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International News

Precious Plastics: global online open-source community battling plastic waste

International News

Hey everyone! This is Melisa once again writing the next CICLO blog. This time I would like to introduce an amazing online and open-source movement created to give new life to plastic waste called Precious Plastics.

Plastics are precious?


Yes they are! Ever since the invention of plastic in the late 1800’s, it has dramatically changed our lives (for better and for worse). As you may already know, plastics are very convenient because they are strong, durable and can withstand harsh temperatures and environmental changes (and they are cheap!). But it’s double-edged sword because of their tough durability, plastics should not be used for disposable one-time use items such as plastic bags, cups, utensils, bento boxes, ect. But you might be thinking, “Well, I do my best to recycle my plastic so what’s the problem?” Well the problem is that the only plastic that is efficiently recycled in Japan are PET bottles. The rest of the plastic was sold to China cheaply where they would re-use this material to make new and cheap products placed back into the consumer market. However, ever since the plastic ban in China last year, plastic waste is just piling up in Japan and people don’t know what to do with it anymore. Dave Hakkens, the founder of Precious Plastics, established all the way in the Netherlands, knew this was a global problem that needs to be tackled head on.

What does Precious Plastics do?


Dave wanted to do something about the plastic problem on a global scale so what better way to do this than online and through YouTube? Dave began his project in 2013. He began uploading and sharing his journey to start his Precious Plastic project and with it he also built a community of viewers. He had the idea of creating a way for everyone to be able to build their own plastic recycling machinery anywhere in the world at a low cost. He also educates people on the different kinds of plastic, how to identify them and how to correctly collect and separate them. He includes tutorials on how to build these machines step-by-step, with the list of materials, costs, labels, plus tips and tricks.

Precious Plastics also includes an online community with support forums and a global map indicating the location of other people around your local area also interested in joining the Precious Plastic cause. And guess what? It’s all open-source and free to download (no purchase required). There is also an online store known as the Bazar on the Precious Plastic.com website for people to feature and sell their creative recycled plastic products made using Dave’s machines (totaling up to 20,000 euros in transactions). Some of the awesome products made so far include tote bags, coasters, speakers, sunglasses, hats, surfboards, artwork and so much more! Take a look at what some creative minds have come up with below!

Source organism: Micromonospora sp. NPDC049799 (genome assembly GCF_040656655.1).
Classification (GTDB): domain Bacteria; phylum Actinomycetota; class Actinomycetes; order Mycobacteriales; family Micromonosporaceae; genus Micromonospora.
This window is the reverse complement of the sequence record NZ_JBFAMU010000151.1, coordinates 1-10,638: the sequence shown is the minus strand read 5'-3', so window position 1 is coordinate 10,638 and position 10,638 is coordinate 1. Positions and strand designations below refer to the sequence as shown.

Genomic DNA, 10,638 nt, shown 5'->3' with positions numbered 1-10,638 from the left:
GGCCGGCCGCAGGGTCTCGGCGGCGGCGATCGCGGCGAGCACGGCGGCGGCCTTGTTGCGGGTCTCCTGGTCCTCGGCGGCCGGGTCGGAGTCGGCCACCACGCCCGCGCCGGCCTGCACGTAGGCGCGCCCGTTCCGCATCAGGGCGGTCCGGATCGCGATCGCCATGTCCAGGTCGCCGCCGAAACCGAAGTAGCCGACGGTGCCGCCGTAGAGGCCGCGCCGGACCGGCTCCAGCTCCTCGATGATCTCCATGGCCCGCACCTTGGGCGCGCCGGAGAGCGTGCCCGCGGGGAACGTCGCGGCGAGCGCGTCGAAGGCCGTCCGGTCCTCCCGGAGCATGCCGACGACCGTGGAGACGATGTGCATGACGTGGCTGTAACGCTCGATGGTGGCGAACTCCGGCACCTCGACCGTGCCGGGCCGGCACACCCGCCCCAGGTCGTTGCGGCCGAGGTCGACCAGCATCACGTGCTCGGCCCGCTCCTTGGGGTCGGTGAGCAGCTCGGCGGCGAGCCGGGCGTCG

A Precious Plastic community

Since it’s release, the Precious Plastic community has grown exponentially around the world. More and more people are making new versions of Dave’s initial models, improving them by making them more useful and efficient. End-users continue to get more creative and are creating new products that no one thought could be made using recycled plastic. This was Dave’s vision. He wanted to create a global change with the help of a global community helping each other to create a better future for our planet. Dave recently won 300,000 euros after winning a prize from FAMAE, an independent family foundation from France that supports innovation in the environmental field. The foundation organizes a yearly International Challenge to help inventors to create innovative solutions that can substantially improve our daily lives and solve some of our environmental problems. With this opportunity, Dave has now increased his army of Precious Plastic fellows and has a staff of over 25 people in his team all in the Netherlands coming from around the world! He hopes to really get the ball rolling this time coming up with some new and innovative ideas such as creating biodegradable plastic from potato peels, creating a more user-friendly system for the Precious Plastic community and tackling waste in other sections such as the fashion industry. You can find his latest update below!


You can also join the Precious Plastic fight!

Map of Japan from Precious Plastic website.

Dave continues to expand his team of Precious Plastic followers from all around the world. There are currently a total of 70,000 users on the support forums, 10,000 people say they want to get started, 250 machine-builders and 350 workspaces around the world. If you locate the map on the PreciousPlastic.com website you will see that most of the action is concentrated around Europe, followed by the United States, parts of South America and Southeast Asia. However, the progress is relatively slow in Japan (sad but true). There are only a total of 4 machines made in Japan (one in Kanagawa, one in Nagoya, one in Ehime and the last in Kagoshima). Compared to the rest of the world, Japan is greatly falling behind.

If you are interested to join the cause, go to PreciousPlastic.com and find out how you can help. Follow their Instagram down below as well. They are also always accepting donations through their Patreon account which I will link down below! I hope that you have learned something new and that Dave’s work to build Precious Plastics has inspired you to think more carefully about plastic and its true hidden value! Change is possible but we just need to be more knowledgeable about these issues and then choose to act!

Thank you for reading. See you on our next CICLO blog!

Precious Plastic
Open source machines, tools and infrastructures to fight plastic pollution from the bottom up. For free.

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